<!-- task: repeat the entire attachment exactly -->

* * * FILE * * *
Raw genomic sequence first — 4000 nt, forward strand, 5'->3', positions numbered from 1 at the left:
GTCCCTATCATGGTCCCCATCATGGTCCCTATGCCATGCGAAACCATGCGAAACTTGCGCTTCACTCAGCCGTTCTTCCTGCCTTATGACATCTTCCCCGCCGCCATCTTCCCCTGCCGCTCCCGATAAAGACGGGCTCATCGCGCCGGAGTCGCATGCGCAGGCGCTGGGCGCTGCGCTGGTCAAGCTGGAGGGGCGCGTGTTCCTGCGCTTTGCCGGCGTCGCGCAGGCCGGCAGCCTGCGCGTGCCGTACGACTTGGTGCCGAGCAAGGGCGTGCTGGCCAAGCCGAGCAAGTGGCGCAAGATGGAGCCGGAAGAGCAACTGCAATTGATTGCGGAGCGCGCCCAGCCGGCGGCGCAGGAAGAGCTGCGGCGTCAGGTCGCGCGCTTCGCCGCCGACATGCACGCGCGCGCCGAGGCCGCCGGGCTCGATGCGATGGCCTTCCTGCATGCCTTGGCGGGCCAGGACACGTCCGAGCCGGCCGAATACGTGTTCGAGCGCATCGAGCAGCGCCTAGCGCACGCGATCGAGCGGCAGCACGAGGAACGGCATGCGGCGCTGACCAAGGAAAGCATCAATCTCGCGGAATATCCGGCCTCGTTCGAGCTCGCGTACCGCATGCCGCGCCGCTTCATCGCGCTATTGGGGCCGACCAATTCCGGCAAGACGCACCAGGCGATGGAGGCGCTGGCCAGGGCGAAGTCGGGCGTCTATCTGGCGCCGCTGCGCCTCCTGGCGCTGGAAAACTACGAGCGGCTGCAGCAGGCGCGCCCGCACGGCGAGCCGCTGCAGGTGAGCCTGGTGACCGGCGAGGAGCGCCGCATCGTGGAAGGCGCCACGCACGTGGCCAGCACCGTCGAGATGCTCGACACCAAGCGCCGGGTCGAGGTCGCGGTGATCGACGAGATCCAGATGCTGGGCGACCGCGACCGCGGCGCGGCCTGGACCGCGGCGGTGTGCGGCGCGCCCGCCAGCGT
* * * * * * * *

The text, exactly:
Raw genomic sequence first — 4000 nt, forward strand, 5'->3', positions numbered from 1 at the left:
GTCCCTATCATGGTCCCCATCATGGTCCCTATGCCATGCGAAACCATGCGAAACTTGCGCTTCACTCAGCCGTTCTTCCTGCCTTATGACATCTTCCCCGCCGCCATCTTCCCCTGCCGCTCCCGATAAAGACGGGCTCATCGCGCCGGAGTCGCATGCGCAGGCGCTGGGCGCTGCGCTGGTCAAGCTGGAGGGGCGCGTGTTCCTGCGCTTTGCCGGCGTCGCGCAGGCCGGCAGCCTGCGCGTGCCGTACGACTTGGTGCCGAGCAAGGGCGTGCTGGCCAAGCCGAGCAAGTGGCGCAAGATGGAGCCGGAAGAGCAACTGCAATTGATTGCGGAGCGCGCCCAGCCGGCGGCGCAGGAAGAGCTGCGGCGTCAGGTCGCGCGCTTCGCCGCCGACATGCACGCGCGCGCCGAGGCCGCCGGGCTCGATGCGATGGCCTTCCTGCATGCCTTGGCGGGCCAGGACACGTCCGAGCCGGCCGAATACGTGTTCGAGCGCATCGAGCAGCGCCTAGCGCACGCGATCGAGCGGCAGCACGAGGAACGGCATGCGGCGCTGACCAAGGAAAGCATCAATCTCGCGGAATATCCGGCCTCGTTCGAGCTCGCGTACCGCATGCCGCGCCGCTTCATCGCGCTATTGGGGCCGACCAATTCCGGCAAGACGCACCAGGCGATGGAGGCGCTGGCCAGGGCGAAGTCGGGCGTCTATCTGGCGCCGCTGCGCCTCCTGGCGCTGGAAAACTACGAGCGGCTGCAGCAGGCGCGCCCGCACGGCGAGCCGCTGCAGGTGAGCCTGGTGACCGGCGAGGAGCGCCGCATCGTGGAAGGCGCCACGCACGTGGCCAGCACCGTCGAGATGCTCGACACCAAGCGCCGGGTCGAGGTCGCGGTGATCGACGAGATCCAGATGCTGGGCGACCGCGACCGCGGCGCGGCCTGGACCGCGGCGGTGTGCGGCGCGCCCGCCAGCGT